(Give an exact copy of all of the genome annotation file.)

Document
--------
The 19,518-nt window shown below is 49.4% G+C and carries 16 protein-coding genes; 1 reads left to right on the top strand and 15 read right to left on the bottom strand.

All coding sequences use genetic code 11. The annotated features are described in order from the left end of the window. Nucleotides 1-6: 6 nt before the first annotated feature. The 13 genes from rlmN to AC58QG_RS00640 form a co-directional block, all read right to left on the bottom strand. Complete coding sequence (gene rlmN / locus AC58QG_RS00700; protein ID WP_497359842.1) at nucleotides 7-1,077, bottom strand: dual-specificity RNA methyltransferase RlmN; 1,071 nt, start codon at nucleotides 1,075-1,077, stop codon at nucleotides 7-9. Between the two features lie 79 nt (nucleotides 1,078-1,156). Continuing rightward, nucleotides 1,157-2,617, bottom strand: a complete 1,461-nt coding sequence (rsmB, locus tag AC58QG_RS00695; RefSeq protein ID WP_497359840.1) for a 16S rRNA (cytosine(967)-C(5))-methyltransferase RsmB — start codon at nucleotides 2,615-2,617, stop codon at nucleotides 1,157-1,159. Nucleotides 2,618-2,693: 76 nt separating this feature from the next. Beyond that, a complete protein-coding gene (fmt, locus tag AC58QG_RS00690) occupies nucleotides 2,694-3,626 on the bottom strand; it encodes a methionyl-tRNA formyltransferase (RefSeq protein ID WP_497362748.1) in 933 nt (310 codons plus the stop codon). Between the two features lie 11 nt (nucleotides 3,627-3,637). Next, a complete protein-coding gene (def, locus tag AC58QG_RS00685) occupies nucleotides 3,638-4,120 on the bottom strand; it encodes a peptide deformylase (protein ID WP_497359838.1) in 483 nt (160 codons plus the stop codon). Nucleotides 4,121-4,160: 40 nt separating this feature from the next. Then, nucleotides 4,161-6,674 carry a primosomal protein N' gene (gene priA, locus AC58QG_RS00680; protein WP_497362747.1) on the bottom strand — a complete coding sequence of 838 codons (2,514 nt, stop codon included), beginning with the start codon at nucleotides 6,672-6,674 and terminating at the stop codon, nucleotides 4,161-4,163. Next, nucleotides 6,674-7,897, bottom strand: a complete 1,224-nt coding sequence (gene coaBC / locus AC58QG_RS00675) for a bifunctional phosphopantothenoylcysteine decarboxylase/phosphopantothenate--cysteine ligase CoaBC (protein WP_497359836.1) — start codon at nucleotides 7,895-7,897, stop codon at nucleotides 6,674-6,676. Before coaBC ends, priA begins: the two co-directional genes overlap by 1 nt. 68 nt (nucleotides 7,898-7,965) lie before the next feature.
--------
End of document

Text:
The 19,518-nt window shown below is 49.4% G+C and carries 16 protein-coding genes; 1 reads left to right on the top strand and 15 read right to left on the bottom strand.

All coding sequences use genetic code 11. The annotated features are described in order from the left end of the window. Nucleotides 1-6: 6 nt before the first annotated feature. The 13 genes from rlmN to AC58QG_RS00640 form a co-directional block, all read right to left on the bottom strand. Complete coding sequence (gene rlmN / locus AC58QG_RS00700; protein ID WP_497359842.1) at nucleotides 7-1,077, bottom strand: dual-specificity RNA methyltransferase RlmN; 1,071 nt, start codon at nucleotides 1,075-1,077, stop codon at nucleotides 7-9. Between the two features lie 79 nt (nucleotides 1,078-1,156). Continuing rightward, nucleotides 1,157-2,617, bottom strand: a complete 1,461-nt coding sequence (rsmB, locus tag AC58QG_RS00695; RefSeq protein ID WP_497359840.1) for a 16S rRNA (cytosine(967)-C(5))-methyltransferase RsmB — start codon at nucleotides 2,615-2,617, stop codon at nucleotides 1,157-1,159. Nucleotides 2,618-2,693: 76 nt separating this feature from the next. Beyond that, a complete protein-coding gene (fmt, locus tag AC58QG_RS00690) occupies nucleotides 2,694-3,626 on the bottom strand; it encodes a methionyl-tRNA formyltransferase (RefSeq protein ID WP_497362748.1) in 933 nt (310 codons plus the stop codon). Between the two features lie 11 nt (nucleotides 3,627-3,637). Next, a complete protein-coding gene (def, locus tag AC58QG_RS00685) occupies nucleotides 3,638-4,120 on the bottom strand; it encodes a peptide deformylase (protein ID WP_497359838.1) in 483 nt (160 codons plus the stop codon). Nucleotides 4,121-4,160: 40 nt separating this feature from the next. Then, nucleotides 4,161-6,674 carry a primosomal protein N' gene (gene priA, locus AC58QG_RS00680; protein WP_497362747.1) on the bottom strand — a complete coding sequence of 838 codons (2,514 nt, stop codon included), beginning with the start codon at nucleotides 6,672-6,674 and terminating at the stop codon, nucleotides 4,161-4,163. Next, nucleotides 6,674-7,897, bottom strand: a complete 1,224-nt coding sequence (gene coaBC / locus AC58QG_RS00675) for a bifunctional phosphopantothenoylcysteine decarboxylase/phosphopantothenate--cysteine ligase CoaBC (protein WP_497359836.1) — start codon at nucleotides 7,895-7,897, stop codon at nucleotides 6,674-6,676. Before coaBC ends, priA begins: the two co-directional genes overlap by 1 nt. 68 nt (nucleotides 7,898-7,965) lie before the next feature.